Connecting with Poets over Zoom

Poetry Connection

While the world has opened up since the pandemic, one of the lasting boons is the ability to zoom and interact with people worldwide. The experience cannot replace an in person gathering, but zoom works well for a lecture format, along with questions and answers. I must admit, it’s taken me a while to warm up to zoom poetry readings. Only a month ago, Amanda Gorman was offering the audience tips on how to show their appreciation for poetry. She gave the snapping of fingers as an example or the audible moan, similar to enjoying a yummy piece of cake as acceptable ways to respond to poetry at a reading.

In a zoom room, the microphone is turned on only for the poet. The audience does more talking than during an in-person event. I find all the chatter distracting, especially if I am the one who is presenting. I want to continue with my set but I also want to know what everyone is saying in the chat. Usually, people are praising the reader or poet, writing down words or phrases that linger in the ear. I think I am old fashioned and want people’s undivided attention. Even as a listener, I want to hear the poet and not have my attention divided by reading the praises of friends in the audience. In my ideal zoom room, a moderator would limit or open comments on the chat for a specific time period when the poet is not presenting their work. Perhaps, a few minutes in between the poems or at the end, the chat can be available for everyone?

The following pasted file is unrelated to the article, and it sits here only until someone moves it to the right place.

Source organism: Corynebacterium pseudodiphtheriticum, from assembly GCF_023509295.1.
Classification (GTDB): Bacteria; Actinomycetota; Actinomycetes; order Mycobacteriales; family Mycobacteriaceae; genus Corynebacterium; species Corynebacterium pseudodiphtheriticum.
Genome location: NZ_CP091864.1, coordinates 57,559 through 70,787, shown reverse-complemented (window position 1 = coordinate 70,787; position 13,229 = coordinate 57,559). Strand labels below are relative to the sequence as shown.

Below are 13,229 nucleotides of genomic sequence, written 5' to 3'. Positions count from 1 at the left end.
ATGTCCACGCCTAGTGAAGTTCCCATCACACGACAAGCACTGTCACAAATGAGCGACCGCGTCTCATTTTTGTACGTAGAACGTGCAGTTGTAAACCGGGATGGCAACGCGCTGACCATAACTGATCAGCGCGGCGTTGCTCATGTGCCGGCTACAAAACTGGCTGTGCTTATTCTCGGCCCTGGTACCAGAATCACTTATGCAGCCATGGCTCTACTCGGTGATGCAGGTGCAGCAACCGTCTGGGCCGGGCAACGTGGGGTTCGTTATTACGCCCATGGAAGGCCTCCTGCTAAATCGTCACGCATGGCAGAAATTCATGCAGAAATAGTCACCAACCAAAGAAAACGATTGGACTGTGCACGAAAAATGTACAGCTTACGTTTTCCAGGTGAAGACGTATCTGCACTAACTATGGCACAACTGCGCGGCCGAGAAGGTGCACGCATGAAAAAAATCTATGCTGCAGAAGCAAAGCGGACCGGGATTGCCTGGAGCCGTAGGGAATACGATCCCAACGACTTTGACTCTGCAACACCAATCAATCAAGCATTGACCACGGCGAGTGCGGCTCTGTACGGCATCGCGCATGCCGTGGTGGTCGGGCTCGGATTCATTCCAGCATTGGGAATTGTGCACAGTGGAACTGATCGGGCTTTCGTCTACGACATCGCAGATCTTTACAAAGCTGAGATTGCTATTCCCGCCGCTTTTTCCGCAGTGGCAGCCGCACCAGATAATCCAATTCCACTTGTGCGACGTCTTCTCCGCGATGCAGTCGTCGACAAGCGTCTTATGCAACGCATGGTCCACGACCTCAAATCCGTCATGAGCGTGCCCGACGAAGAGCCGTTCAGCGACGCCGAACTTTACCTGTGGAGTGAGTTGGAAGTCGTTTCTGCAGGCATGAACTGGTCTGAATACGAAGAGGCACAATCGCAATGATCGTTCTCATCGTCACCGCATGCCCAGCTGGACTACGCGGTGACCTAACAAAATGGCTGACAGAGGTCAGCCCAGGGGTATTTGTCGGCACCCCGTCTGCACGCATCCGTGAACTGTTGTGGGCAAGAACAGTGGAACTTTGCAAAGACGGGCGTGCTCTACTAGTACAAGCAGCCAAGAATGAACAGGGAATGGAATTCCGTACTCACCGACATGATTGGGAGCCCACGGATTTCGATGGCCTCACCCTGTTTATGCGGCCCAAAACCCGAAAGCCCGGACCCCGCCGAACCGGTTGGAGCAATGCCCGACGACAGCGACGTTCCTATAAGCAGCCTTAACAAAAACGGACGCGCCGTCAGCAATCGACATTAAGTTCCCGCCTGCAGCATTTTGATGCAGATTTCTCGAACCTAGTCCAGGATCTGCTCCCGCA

Over the Memorial Holiday Weekend, I attended the Mission Poetry Series via zoom and the poetry was amazing and featured Inaugural Poet Richard Blanco and the Alta California Chapbook prize co-winners Fred Arroyo and Amelia Rodriguez; their winning chapbooks are available through Gunpowder Press. While the poems were stellar, I have to say I was equally moved and impressed by the Q&A that followed the poetry reading. A strong discussion on reading your work aloud before and after it is printed ensued. Someone asked if the poets read their work aloud while composing and the answer was unanimous.

Amelia Rodriguez said she always reads her finished poems aloud. “You have to read it for the music,” she said. “If you don’t read your poems aloud, they exist in this insular world where they never get better. For her, the sharing and reading to other people is an important part of the poem writing process.

Richard Blanco talked about the importance of feeling the poem in your body when you read it out loud. For him, the act of reading a poem aloud speaks to poetry’s oral roots. When he was writing the inaugural poem for President Obama, he started paying attention to the sound of his poem. “It has to come through the ear,” he says. “Take anyone’s poem and read it out loud, you will understand something different about it. We always say show don’t tell to ground to ground your work in the details and five senses.

Fred Arroyo fell in step with Amelia and Richard. He said he reads everything out loud, including reading of other poets. He does a lot of walking with his manuscript in hand and edits as he walks. “If I find anything that is not singing right, hitting the ear right, then after the reading, I go back and revise the manuscript.”